|Zhao, Zhenkun - CATHOLIC UNIVERSITY|
Submitted to: Journal of Association of Official Analytical Chemists International
Publication Type: Peer Reviewed Journal
Publication Acceptance Date: September 10, 1996
Publication Date: N/A
Interpretive Summary: A relatively rapid total dietary fiber (TDF) method was adopted by AOAC International in 1985, a modification was approved in 1991. Since then other comparable but cost-effective methods have been published, one of these was developed in our laboratory. In an earlier study, we compared our method with the modified official method by analyzing a variety of nuts and seeds. TDF values were very similar between the two methods, however we found the fat removing step for most nuts needed further investigation. In this study, we incorporated 2 different extraction methods prior to the analysis of TDF and non-starch polysaccharide fractions for the same nut samples. Results indicated that supercritical fluid extraction (SFE) was more efficient in the initial removal of non-carbohydrate components. Our findings showed that conventional fat extraction using petroleum ether or hexane will lead to overestimation of the dietary fiber value for nuts. This knowledge is very important to users of database which contain TDF values from earlier analyses using conventional extraction procedures. This work also introduces a novel application of SFE in the area of fiber analysis, and it will encourage its use by other analysts.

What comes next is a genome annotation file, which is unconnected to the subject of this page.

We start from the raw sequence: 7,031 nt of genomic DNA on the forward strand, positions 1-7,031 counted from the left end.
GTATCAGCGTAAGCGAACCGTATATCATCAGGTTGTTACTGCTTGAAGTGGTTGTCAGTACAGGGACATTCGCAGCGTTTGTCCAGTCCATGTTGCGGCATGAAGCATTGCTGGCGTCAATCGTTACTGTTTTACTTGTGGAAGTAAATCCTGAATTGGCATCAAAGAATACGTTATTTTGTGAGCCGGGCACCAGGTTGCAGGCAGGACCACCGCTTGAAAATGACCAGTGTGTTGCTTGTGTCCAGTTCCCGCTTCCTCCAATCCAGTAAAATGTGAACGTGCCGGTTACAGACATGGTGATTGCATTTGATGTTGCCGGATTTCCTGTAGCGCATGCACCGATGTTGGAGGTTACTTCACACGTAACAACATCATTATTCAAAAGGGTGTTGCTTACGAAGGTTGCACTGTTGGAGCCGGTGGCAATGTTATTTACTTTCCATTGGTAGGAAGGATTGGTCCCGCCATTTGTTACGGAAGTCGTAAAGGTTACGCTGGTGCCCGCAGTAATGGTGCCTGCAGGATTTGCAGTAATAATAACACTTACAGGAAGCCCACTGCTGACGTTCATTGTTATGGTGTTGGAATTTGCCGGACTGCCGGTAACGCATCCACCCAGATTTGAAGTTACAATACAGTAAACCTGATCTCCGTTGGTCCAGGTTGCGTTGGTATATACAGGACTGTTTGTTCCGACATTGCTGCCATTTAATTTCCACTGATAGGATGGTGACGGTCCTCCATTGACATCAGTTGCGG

Technical Abstract: Total dietary fiber (TDF) and non-starch polysaccharide (NSP) contents of eight edible nuts and seeds were compared after pretreatment with three lipid extraction methods. Portions of ground materials were extracted by: 1) n-hexane, followed by 80% methanol. 2) n-hexane:acetic acid (95:5 v:v). 3) supercritical fluid - carbon dioxide. TDF was determined according to a simplified enzymatic-gravimetric method developed in our laboratory. Defatted samples were gelatinized in water and incubated with amyloglucosidase; 95% ethanol was added to the hydrolyzates, and the residues were collected on tared glass crucibles. NSP was determined as described by Englyst and coworkers. Dietary fiber values for all nuts and seeds using any of the extraction methods ranged from 3.47 g/ 100 g for cashew to 28.56 g/ 100 g for sunflower seed. Non-starch polysaccharide values ranged from 2.43 g/ 100 g for pecan to 5.56 g/ 100 g for peanuts. With the exception of sunflower seed, supercritical fluid extracted samples had lower TDF content but similar amounts of NSP compared to the samples extracted by the other two methods.